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Energy companies interested in or already using drones in their operations should be aware of and have plans in place to comply with regulations governing the use of unmanned aircraft.
The Federal Aviation Administration issued a rule in 2016 commonly referred to as part 107 to allow for routine civil operation of small unmanned aircraft systems weighing less than 55 pounds. The rule addresses airspace restrictions, remote pilot certification, visual observer requirements and operational limits to maintain safety and national security, but also allows individual operations to deviate from many operational restrictions if the FAA administrator finds that the proposed operation can be safely conducted.
Several FAA restrictions governing drone use such as visual line of sight, which requires operators to keep the drones within their sight while in use, and a ban on flying drones over people not directly participating in the operation, have frustrated the full utilization of drones in energy operations, said Joel Roberson, a Washington, D.C.-based partner with Holland & Knight L.L.P. For example, a drone operator can maintain visual line of sight when inspecting fixed sites such as a generation plant relatively easily, but it would be beneficial to use drones to inspect pipelines that travel great distances without starting and stopping the drones every time they leave the line of sight, he said.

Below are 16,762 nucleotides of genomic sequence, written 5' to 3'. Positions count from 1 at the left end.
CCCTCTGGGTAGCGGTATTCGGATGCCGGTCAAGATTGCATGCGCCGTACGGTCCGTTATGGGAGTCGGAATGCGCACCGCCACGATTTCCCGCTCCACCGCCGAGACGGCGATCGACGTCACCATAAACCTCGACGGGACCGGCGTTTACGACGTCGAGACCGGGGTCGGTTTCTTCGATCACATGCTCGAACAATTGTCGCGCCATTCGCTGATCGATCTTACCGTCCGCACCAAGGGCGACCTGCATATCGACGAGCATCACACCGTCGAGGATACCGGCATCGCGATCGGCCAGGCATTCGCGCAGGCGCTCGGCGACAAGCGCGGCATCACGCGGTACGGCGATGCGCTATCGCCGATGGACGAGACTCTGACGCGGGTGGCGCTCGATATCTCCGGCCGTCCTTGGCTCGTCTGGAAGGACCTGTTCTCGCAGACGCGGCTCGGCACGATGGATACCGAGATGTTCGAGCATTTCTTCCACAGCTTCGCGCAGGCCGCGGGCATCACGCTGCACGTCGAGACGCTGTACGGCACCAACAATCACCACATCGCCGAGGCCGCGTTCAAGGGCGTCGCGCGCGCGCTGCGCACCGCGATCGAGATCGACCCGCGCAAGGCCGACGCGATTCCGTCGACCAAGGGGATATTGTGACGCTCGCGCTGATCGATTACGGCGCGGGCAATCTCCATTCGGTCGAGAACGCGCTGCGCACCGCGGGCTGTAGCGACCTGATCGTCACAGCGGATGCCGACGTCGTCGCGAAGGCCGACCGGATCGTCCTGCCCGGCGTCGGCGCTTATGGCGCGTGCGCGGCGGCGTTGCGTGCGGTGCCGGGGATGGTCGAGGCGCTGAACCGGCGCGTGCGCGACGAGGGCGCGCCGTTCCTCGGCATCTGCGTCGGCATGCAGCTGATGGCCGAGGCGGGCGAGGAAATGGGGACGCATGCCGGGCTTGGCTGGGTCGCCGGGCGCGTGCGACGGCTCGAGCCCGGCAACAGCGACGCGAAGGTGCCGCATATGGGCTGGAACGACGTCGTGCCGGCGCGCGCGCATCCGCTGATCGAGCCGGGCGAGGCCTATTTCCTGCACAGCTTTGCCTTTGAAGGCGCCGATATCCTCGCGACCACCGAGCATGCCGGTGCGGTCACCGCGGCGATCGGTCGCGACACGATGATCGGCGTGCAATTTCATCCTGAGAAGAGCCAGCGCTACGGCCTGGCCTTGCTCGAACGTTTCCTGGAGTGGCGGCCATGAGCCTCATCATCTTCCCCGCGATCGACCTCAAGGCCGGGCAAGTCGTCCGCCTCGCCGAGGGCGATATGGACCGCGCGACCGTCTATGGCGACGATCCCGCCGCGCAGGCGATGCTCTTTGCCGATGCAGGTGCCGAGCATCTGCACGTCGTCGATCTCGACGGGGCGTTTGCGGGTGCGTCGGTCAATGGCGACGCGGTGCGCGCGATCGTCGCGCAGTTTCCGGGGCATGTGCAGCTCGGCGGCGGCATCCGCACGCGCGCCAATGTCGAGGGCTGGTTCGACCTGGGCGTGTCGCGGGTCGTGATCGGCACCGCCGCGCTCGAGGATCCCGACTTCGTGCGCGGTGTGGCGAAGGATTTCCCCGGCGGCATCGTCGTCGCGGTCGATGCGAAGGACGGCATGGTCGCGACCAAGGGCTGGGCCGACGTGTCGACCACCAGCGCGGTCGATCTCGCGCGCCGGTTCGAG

Mr. Roberson predicted that 2018 will be a big year in terms of developments in drone regulation as the FAA is engaged in an unmanned aircraft system integration pilot program in which state, local and tribal governments will partner with private-sector entities such as drone operators or manufacturers to accelerate safe integration of drones.
The deadline for completing lead applications, which must be filed by the government entities, was Jan. 4.
The FAA will award a minimum of five pilot program designations, with at least one of the private-sector companies chosen to participate likely being in the energy sector as companies have expressed interest in using drones to conduct electric grid inspections beyond line of sight, he said.
One of the examples of potential proposals provided by FAA for the pilot program include disaster relief, meaning damage assessment, search and rescue, insurance appraisals and supply delivery.
But the use of drones for post-hurricane damage surveillance is already happening, experts say. The FAA granted more than 300 authorizations for unmanned aircraft systems operations on an expedited basis following last year’s devastating storms.
Years after the Deepwater Horizon disaster brought risk management and safety on energy operations to public attention, energy companies of all types are using emerging technologies to assess and mitigate risks to both third parties and their personnel.